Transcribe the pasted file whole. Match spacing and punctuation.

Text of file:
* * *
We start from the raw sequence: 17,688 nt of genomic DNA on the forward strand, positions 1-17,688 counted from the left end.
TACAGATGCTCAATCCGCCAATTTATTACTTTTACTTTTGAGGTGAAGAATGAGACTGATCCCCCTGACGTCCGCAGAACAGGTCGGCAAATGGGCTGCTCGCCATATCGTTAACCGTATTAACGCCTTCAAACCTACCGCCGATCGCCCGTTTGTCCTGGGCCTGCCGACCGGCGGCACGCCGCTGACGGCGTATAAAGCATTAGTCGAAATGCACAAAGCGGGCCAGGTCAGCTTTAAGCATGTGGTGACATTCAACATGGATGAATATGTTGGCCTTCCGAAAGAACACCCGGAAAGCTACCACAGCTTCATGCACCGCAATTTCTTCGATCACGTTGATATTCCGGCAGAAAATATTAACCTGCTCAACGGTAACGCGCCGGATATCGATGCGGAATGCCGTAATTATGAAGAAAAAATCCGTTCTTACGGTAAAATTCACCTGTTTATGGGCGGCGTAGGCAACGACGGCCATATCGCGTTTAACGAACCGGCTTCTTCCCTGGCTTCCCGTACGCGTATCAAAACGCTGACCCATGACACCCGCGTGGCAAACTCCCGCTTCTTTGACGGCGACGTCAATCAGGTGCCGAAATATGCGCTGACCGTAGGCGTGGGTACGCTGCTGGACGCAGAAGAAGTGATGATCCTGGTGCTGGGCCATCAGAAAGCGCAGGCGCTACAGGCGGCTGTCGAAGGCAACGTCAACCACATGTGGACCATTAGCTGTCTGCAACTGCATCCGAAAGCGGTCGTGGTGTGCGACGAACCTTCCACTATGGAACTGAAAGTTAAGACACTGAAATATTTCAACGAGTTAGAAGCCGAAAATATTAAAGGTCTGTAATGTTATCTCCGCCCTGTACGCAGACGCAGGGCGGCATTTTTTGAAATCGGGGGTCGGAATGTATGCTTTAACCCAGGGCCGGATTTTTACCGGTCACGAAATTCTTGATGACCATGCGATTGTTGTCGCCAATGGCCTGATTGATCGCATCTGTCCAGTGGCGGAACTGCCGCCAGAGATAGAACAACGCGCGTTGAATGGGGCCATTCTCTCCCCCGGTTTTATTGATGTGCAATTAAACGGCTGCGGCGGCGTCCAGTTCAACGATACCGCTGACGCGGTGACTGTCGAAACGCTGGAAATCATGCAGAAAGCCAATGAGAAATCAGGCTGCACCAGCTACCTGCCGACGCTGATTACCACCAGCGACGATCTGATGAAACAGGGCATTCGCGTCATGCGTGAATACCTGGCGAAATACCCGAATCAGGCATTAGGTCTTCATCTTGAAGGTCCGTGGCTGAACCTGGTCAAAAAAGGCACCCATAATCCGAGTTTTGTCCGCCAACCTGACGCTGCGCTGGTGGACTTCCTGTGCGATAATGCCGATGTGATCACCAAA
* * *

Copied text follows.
We start from the raw sequence: 17,688 nt of genomic DNA on the forward strand, positions 1-17,688 counted from the left end.
TACAGATGCTCAATCCGCCAATTTATTACTTTTACTTTTGAGGTGAAGAATGAGACTGATCCCCCTGACGTCCGCAGAACAGGTCGGCAAATGGGCTGCTCGCCATATCGTTAACCGTATTAACGCCTTCAAACCTACCGCCGATCGCCCGTTTGTCCTGGGCCTGCCGACCGGCGGCACGCCGCTGACGGCGTATAAAGCATTAGTCGAAATGCACAAAGCGGGCCAGGTCAGCTTTAAGCATGTGGTGACATTCAACATGGATGAATATGTTGGCCTTCCGAAAGAACACCCGGAAAGCTACCACAGCTTCATGCACCGCAATTTCTTCGATCACGTTGATATTCCGGCAGAAAATATTAACCTGCTCAACGGTAACGCGCCGGATATCGATGCGGAATGCCGTAATTATGAAGAAAAAATCCGTTCTTACGGTAAAATTCACCTGTTTATGGGCGGCGTAGGCAACGACGGCCATATCGCGTTTAACGAACCGGCTTCTTCCCTGGCTTCCCGTACGCGTATCAAAACGCTGACCCATGACACCCGCGTGGCAAACTCCCGCTTCTTTGACGGCGACGTCAATCAGGTGCCGAAATATGCGCTGACCGTAGGCGTGGGTACGCTGCTGGACGCAGAAGAAGTGATGATCCTGGTGCTGGGCCATCAGAAAGCGCAGGCGCTACAGGCGGCTGTCGAAGGCAACGTCAACCACATGTGGACCATTAGCTGTCTGCAACTGCATCCGAAAGCGGTCGTGGTGTGCGACGAACCTTCCACTATGGAACTGAAAGTTAAGACACTGAAATATTTCAACGAGTTAGAAGCCGAAAATATTAAAGGTCTGTAATGTTATCTCCGCCCTGTACGCAGACGCAGGGCGGCATTTTTTGAAATCGGGGGTCGGAATGTATGCTTTAACCCAGGGCCGGATTTTTACCGGTCACGAAATTCTTGATGACCATGCGATTGTTGTCGCCAATGGCCTGATTGATCGCATCTGTCCAGTGGCGGAACTGCCGCCAGAGATAGAACAACGCGCGTTGAATGGGGCCATTCTCTCCCCCGGTTTTATTGATGTGCAATTAAACGGCTGCGGCGGCGTCCAGTTCAACGATACCGCTGACGCGGTGACTGTCGAAACGCTGGAAATCATGCAGAAAGCCAATGAGAAATCAGGCTGCACCAGCTACCTGCCGACGCTGATTACCACCAGCGACGATCTGATGAAACAGGGCATTCGCGTCATGCGTGAATACCTGGCGAAATACCCGAATCAGGCATTAGGTCTTCATCTTGAAGGTCCGTGGCTGAACCTGGTCAAAAAAGGCACCCATAATCCGAGTTTTGTCCGCCAACCTGACGCTGCGCTGGTGGACTTCCTGTGCGATAATGCCGATGTGATCACCAAA